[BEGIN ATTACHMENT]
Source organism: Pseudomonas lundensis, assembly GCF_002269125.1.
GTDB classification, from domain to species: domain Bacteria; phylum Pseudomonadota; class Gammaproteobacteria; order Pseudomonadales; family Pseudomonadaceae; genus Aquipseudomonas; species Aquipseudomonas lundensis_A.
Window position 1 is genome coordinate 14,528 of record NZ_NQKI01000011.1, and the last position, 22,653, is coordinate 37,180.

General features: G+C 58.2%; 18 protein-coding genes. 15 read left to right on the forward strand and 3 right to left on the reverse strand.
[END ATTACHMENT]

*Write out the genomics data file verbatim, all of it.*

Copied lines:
Source organism: Pseudomonas lundensis, assembly GCF_002269125.1.
GTDB classification, from domain to species: domain Bacteria; phylum Pseudomonadota; class Gammaproteobacteria; order Pseudomonadales; family Pseudomonadaceae; genus Aquipseudomonas; species Aquipseudomonas lundensis_A.
Window position 1 is genome coordinate 14,528 of record NZ_NQKI01000011.1, and the last position, 22,653, is coordinate 37,180.

General features: G+C 58.2%; 18 protein-coding genes. 15 read left to right on the forward strand and 3 right to left on the reverse strand.